Editorial: Choose wisely


The day has finally come. It’s here.

After almost four full semesters of wearing masks in campus buildings and in our non-remote classes, as of March 1, masks at Lehigh have become optional for all indoor and outdoor spaces.

So that’s what my professor looks like.

The announcement was a surprise to many students and perhaps faculty as well. The email entered our inboxes around noon, before a number of class meeting times, forcing professors to make quick judgments on whether to require masks in their classrooms. To put it frankly, we didn’t see this coming and we’re not sure who did.

Think of colleges and universities nearby or influential institutions like the Ivy League schools — Patriot League schools such as Lafayette and Bucknell are still upholding their indoor mask requirements, while others like Boston University may soon see it lift. As for the often influential Ivy League, Columbia will be making masks optional indoors on March 14 while all other Ivies still require face coverings. 

Needless to say, we’re surprised. Typically we have seen Lehigh follow the lead of other universities and colleges throughout the pandemic, mirroring their policies and using their guidance to form our university’s own COVID-19 response plan. 

Yet, from our perspective, Lehigh never had an “all in” attitude toward COVID-19 protection for its community — if it did, administration would have provided all students with more protective masks or established more serious penalties for not following masking guidelines. Walking through buildings you would often find students with masks falling under their nose, or even chin. So, the mentality was not unanimous caution.

If you look at it that way, it almost makes sense that Lehigh would lift the mandate so early in comparison to other institutions.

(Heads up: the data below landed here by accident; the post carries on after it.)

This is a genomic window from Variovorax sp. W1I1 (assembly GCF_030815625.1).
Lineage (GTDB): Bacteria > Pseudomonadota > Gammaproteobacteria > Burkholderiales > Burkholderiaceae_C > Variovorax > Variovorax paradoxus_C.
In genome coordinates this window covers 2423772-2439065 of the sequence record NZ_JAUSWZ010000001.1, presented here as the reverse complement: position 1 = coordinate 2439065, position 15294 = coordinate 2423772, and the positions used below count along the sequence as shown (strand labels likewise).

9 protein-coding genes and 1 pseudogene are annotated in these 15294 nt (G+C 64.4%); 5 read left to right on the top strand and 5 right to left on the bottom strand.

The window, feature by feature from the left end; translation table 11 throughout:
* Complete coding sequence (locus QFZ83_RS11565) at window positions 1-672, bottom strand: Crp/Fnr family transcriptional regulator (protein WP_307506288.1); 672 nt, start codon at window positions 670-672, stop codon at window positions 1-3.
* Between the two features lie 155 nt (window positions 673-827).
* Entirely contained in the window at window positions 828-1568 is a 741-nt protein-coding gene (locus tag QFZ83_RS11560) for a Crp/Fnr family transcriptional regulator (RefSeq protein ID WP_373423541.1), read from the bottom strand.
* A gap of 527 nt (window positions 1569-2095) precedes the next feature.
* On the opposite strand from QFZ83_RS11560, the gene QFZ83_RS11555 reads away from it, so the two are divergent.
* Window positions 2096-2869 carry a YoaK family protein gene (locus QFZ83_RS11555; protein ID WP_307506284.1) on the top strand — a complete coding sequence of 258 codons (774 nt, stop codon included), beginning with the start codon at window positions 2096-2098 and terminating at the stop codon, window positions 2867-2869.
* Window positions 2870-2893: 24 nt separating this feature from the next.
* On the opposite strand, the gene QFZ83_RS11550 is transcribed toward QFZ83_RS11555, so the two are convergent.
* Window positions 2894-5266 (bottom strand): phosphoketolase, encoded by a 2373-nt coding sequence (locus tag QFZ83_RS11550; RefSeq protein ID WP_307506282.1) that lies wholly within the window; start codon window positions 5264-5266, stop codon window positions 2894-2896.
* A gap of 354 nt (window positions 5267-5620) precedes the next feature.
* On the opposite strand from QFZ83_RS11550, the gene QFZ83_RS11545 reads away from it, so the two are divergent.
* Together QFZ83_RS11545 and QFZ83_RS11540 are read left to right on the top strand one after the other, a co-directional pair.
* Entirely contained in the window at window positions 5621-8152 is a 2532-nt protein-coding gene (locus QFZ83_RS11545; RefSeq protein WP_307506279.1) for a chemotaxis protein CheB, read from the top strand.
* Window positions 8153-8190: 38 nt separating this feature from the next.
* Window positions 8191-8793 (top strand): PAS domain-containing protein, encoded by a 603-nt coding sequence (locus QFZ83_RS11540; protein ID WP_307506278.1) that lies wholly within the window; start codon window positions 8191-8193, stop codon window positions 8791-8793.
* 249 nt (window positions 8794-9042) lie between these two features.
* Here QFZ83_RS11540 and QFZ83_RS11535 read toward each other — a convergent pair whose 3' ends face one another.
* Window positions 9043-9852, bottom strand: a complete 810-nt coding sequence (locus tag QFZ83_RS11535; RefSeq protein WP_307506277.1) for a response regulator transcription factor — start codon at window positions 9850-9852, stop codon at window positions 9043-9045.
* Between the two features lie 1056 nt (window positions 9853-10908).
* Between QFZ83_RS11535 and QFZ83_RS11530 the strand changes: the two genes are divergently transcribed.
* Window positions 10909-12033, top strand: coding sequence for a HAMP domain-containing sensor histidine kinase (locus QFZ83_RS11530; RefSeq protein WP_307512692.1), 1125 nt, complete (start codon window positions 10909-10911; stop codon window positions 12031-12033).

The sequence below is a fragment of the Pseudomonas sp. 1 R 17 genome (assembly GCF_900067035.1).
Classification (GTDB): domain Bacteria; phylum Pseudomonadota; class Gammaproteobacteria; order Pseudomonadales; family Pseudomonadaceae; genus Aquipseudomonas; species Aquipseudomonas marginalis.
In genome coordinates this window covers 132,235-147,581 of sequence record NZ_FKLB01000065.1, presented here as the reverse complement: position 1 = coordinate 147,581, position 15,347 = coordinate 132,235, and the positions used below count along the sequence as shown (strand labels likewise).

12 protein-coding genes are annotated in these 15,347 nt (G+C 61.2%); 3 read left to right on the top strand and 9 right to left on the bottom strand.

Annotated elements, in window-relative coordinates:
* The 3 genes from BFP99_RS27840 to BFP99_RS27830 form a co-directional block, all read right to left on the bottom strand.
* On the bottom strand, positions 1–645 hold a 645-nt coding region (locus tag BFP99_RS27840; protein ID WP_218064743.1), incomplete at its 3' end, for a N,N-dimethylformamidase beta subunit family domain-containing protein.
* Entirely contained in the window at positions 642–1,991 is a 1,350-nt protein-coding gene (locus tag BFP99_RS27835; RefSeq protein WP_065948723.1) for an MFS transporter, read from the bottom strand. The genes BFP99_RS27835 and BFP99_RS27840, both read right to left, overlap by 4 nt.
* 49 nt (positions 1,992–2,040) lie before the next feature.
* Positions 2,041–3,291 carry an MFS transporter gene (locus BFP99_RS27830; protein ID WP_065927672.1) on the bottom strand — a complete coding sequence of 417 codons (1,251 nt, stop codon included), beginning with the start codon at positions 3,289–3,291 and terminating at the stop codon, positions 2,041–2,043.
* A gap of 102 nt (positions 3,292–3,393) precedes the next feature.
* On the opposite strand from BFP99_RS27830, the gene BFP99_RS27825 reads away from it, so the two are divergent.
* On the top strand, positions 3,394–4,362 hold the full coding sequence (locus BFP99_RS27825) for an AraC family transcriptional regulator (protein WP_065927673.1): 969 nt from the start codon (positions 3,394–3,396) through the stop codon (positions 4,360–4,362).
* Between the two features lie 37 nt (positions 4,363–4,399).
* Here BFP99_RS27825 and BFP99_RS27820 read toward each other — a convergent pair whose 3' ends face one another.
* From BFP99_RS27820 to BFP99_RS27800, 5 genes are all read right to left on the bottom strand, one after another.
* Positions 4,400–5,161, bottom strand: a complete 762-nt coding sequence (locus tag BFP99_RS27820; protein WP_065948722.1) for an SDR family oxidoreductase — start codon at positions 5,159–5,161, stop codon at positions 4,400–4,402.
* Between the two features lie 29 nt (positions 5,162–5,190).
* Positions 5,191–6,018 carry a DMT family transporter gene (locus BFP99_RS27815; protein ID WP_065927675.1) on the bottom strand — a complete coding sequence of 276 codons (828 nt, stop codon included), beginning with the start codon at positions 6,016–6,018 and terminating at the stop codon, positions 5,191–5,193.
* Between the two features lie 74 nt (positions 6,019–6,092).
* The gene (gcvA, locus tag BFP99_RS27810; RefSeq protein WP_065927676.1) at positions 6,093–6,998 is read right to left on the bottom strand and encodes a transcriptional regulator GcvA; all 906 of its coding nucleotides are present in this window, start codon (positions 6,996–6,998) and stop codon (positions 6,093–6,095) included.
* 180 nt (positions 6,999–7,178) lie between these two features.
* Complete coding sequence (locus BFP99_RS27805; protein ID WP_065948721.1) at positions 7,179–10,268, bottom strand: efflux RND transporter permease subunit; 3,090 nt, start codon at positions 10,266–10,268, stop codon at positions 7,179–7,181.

Of course, this is cause for celebration for many students and even some professors. Masks have been a staple part of our lives since 2020, unable to go inside any campus facility without one strapped to our ears and placed on top of our noses. But although we were used to wearing them, the end of the mandate feels like somewhat of a relief — for some.

Although this is an exciting time, not everyone is comfortable with this fast change in pace. 

Somehow, masks have become an extremely polarizing part of our lives, at least here in the U.S. It has become common for people to make value judgments on one another based on whether they willingly wear a mask in public. Now that they are no longer required in every classroom, will masks become an even more divisive part of our lives?

Will people judge me if I take off my mask? Will I be judged if I keep mine on?

These are thoughts that may have crossed our minds a number of times since the announcement came out.

We’re here to say: Do what you feel comfortable doing. Don’t feel pressured by peers to take off your mask if you don’t want to just yet. 

Masks are now optional for a reason—it is now up to us.

Regardless of your choice, respect others’ choices as well. What’s comfortable for you may not be what’s comfortable for everyone else. Instructors maintain the ability to require masks in their classrooms and any settings where they teach.

On that note, respect your professors’ choices if they maintain mask requirements in the classroom. We predict they were not expecting this change either, since some department standards were released days after the announcement.

Some of us may be immunocompromised. Some of us may be leaving town to see older family members during spring break. Some of us just may not be ready.

Some of us may have mask fatigue. Some of us may see the high vaccination rates on campus as comforting.

No matter how you see it, we ask that everyone respect each other’s choices. Masks should not be as divisive as they’ve become.

We now have the freedom to choose — something we haven’t had the liberty to do in years. It’s an exciting time, but perhaps it’s not the right time for everyone. 

Choose wisely.

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